It was Mark Twain who famously wrote, “The report of my death has been greatly exaggerated.” The mighty empires have come and are now gone, and our Jewish brothers and sisters are back in our ancient homeland.

Hamas leader Mahmoud al-Zahar declared in a recent interview on Al-Manar TV, “In this region we have faced Roman occupation, Persian occupation, Crusader occupation, British occupation – they are all gone. The Israeli enemy does not belong to the region. It does not belong to the region’s history.” And so the Arab delusions and lies continue, perpetuated by the next generation of Arabs whose history begins with the lies and hatreds of their last generation. It’s their tradition. Each generation has been the victim of its own delusional propaganda, preferring fantasy over truth.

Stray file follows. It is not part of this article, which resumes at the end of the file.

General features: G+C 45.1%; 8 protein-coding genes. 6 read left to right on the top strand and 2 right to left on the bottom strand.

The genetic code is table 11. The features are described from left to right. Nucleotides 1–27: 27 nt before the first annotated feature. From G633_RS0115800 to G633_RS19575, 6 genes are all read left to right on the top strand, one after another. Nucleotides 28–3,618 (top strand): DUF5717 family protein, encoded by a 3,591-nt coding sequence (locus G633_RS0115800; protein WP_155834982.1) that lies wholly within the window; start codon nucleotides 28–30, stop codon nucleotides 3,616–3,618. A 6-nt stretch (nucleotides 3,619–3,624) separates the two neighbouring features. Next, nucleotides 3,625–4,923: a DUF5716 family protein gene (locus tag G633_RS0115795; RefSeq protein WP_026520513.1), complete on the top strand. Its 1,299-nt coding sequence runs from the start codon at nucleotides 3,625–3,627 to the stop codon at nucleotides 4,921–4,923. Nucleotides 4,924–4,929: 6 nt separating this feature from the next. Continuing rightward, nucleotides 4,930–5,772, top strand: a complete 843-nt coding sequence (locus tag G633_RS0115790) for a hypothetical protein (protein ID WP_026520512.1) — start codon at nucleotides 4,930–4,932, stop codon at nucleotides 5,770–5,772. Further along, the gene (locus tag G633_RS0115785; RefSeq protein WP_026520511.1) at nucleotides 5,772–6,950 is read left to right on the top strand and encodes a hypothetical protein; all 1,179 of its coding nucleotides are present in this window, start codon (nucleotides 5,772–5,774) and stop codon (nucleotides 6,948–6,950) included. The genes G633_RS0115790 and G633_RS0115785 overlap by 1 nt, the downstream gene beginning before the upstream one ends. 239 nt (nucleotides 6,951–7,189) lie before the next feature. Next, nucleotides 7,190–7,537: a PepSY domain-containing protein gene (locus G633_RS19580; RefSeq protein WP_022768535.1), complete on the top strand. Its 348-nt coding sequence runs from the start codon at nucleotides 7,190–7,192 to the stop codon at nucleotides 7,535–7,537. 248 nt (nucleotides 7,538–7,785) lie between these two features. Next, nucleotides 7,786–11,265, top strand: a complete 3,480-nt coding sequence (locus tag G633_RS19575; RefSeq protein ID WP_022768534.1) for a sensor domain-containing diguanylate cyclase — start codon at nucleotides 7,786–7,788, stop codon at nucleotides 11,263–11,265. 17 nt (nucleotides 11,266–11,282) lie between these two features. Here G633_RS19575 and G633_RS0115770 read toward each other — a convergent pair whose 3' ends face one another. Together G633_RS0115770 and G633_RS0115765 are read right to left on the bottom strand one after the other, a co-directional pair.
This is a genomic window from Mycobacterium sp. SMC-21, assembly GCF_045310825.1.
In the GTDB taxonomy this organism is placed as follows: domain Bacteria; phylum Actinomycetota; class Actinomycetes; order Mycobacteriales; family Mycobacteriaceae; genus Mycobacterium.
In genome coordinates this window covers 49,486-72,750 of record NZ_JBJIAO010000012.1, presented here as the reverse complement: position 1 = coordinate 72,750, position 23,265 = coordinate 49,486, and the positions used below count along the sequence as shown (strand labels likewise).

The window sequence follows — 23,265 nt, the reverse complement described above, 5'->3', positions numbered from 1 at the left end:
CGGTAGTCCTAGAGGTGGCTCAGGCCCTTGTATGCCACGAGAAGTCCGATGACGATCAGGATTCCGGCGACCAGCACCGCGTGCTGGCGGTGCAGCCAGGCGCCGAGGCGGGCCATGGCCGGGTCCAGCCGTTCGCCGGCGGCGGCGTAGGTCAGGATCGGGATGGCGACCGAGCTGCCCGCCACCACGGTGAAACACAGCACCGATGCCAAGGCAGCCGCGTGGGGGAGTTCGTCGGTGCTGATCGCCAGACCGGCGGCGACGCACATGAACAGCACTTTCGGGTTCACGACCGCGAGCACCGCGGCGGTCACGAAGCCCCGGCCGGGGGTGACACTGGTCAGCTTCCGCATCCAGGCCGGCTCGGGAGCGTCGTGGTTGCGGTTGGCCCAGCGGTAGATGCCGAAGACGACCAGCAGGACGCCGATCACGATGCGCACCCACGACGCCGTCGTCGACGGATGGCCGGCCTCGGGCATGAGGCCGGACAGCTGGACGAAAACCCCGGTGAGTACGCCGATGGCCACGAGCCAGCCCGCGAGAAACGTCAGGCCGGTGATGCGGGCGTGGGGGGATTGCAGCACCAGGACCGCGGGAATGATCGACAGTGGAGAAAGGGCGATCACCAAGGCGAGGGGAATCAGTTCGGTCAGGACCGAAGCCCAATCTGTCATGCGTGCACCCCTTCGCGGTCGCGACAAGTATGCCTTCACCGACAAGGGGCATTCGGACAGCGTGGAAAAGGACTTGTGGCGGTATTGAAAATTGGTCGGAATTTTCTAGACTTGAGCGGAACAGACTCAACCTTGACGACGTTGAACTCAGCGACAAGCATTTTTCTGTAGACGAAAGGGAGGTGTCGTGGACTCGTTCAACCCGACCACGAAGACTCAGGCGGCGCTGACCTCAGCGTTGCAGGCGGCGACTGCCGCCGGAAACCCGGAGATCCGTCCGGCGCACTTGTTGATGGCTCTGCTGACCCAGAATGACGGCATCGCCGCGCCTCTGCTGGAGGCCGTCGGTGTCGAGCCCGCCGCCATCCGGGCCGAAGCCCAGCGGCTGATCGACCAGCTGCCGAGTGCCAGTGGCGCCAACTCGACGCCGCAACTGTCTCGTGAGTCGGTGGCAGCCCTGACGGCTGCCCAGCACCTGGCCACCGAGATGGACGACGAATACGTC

Anyone with the least bit of knowledge of Middle East or Near East history knows that there was no country called Palestine during the Roman occupation. Mohammed was still 700 years into the future. The land was known as Judea and its people were known as Jews. Tacitus, Cassius Dio and Josephus, Roman historians during the two major revolts of the Jews in 66-73 C.E. and 133-135 C.E., make no mention of a land called Palestine or its imaginary people called Palestinians. In Tacitus’ words, “Titus was appointed by his father to complete the subjugation of Judea.”